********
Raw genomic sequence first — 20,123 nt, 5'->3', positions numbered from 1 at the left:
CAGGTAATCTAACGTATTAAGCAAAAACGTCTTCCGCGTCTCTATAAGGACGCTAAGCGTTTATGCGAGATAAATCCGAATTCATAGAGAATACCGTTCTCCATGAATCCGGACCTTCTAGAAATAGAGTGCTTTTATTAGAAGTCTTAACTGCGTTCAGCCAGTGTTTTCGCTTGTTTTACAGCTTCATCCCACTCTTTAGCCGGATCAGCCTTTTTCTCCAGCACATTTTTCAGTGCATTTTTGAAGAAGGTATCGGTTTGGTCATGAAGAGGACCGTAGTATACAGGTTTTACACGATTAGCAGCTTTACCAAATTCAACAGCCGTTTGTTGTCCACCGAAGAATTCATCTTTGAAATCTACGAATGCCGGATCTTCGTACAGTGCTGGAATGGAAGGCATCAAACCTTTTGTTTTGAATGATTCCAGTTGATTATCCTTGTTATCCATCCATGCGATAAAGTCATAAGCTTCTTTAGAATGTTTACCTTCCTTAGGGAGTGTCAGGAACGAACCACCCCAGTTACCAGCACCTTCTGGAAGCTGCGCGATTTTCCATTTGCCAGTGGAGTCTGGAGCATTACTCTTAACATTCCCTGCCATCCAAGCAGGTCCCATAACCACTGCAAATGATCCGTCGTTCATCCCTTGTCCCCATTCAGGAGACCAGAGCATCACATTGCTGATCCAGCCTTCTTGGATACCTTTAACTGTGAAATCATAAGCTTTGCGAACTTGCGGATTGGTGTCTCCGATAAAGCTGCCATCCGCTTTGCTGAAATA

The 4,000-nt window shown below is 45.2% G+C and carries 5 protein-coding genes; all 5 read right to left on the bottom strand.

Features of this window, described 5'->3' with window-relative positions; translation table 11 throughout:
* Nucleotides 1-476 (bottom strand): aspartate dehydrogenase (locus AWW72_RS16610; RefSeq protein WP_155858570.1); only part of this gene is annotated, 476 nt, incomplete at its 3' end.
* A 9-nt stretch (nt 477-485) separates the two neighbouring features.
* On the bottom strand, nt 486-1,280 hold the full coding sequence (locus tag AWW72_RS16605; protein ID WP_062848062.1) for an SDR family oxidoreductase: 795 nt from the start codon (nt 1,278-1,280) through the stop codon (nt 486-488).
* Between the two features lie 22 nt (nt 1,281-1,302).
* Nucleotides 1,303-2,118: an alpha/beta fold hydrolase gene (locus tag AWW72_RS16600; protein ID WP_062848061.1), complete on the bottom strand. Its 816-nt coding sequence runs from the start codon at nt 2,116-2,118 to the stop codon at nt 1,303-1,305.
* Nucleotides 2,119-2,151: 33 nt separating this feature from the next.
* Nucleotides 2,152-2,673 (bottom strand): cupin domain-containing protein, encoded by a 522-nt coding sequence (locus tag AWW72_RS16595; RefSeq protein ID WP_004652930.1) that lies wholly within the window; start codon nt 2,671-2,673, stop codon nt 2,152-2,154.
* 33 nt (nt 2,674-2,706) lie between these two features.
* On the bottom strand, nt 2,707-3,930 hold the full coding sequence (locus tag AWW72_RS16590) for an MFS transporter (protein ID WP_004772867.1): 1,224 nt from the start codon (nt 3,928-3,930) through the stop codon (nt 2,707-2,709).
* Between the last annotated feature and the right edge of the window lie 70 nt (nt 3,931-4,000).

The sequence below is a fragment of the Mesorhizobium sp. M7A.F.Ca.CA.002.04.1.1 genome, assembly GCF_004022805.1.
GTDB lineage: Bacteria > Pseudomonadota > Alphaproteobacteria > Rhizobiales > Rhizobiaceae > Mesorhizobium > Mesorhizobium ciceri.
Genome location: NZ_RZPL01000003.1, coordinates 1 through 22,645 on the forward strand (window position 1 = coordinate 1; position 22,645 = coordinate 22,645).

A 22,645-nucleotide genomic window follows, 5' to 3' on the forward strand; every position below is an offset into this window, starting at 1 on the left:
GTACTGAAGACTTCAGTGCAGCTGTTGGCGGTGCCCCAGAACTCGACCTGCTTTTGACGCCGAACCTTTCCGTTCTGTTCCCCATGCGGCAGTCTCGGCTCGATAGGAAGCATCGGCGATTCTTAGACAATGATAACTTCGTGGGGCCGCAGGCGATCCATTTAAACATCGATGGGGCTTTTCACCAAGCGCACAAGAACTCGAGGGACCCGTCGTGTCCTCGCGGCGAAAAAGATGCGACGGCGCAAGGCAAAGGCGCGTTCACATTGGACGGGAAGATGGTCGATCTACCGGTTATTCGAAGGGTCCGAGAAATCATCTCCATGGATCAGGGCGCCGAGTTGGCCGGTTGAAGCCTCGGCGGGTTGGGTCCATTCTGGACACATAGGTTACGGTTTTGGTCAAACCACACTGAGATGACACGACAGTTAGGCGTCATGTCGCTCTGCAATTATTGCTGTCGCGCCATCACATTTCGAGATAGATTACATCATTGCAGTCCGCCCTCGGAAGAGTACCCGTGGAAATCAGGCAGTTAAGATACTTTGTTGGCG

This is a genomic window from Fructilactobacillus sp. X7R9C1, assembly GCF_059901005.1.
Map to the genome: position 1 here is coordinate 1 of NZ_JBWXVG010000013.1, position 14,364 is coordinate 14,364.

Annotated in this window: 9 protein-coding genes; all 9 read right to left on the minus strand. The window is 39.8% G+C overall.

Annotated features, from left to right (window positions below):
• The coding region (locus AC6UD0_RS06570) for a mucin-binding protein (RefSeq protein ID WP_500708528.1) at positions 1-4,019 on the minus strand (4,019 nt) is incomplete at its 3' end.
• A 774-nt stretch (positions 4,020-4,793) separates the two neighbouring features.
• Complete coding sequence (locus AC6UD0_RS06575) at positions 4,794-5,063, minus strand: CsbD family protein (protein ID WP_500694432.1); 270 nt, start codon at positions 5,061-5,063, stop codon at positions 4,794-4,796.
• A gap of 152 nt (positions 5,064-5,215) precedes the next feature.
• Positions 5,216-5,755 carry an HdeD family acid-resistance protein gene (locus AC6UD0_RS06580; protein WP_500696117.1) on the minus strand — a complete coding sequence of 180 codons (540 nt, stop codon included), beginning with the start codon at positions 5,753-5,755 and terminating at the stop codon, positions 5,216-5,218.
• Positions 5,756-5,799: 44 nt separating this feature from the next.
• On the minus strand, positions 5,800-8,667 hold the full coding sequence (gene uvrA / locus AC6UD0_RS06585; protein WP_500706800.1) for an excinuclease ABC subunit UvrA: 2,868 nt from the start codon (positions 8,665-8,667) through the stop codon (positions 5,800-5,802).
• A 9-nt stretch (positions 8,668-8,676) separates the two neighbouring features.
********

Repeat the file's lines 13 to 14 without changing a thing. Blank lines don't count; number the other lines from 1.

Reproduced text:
* On the bottom strand, nt 2,707-3,930 hold the full coding sequence (locus tag AWW72_RS16590) for an MFS transporter (protein ID WP_004772867.1): 1,224 nt from the start codon (nt 3,928-3,930) through the stop codon (nt 2,707-2,709).
* Between the last annotated feature and the right edge of the window lie 70 nt (nt 3,931-4,000).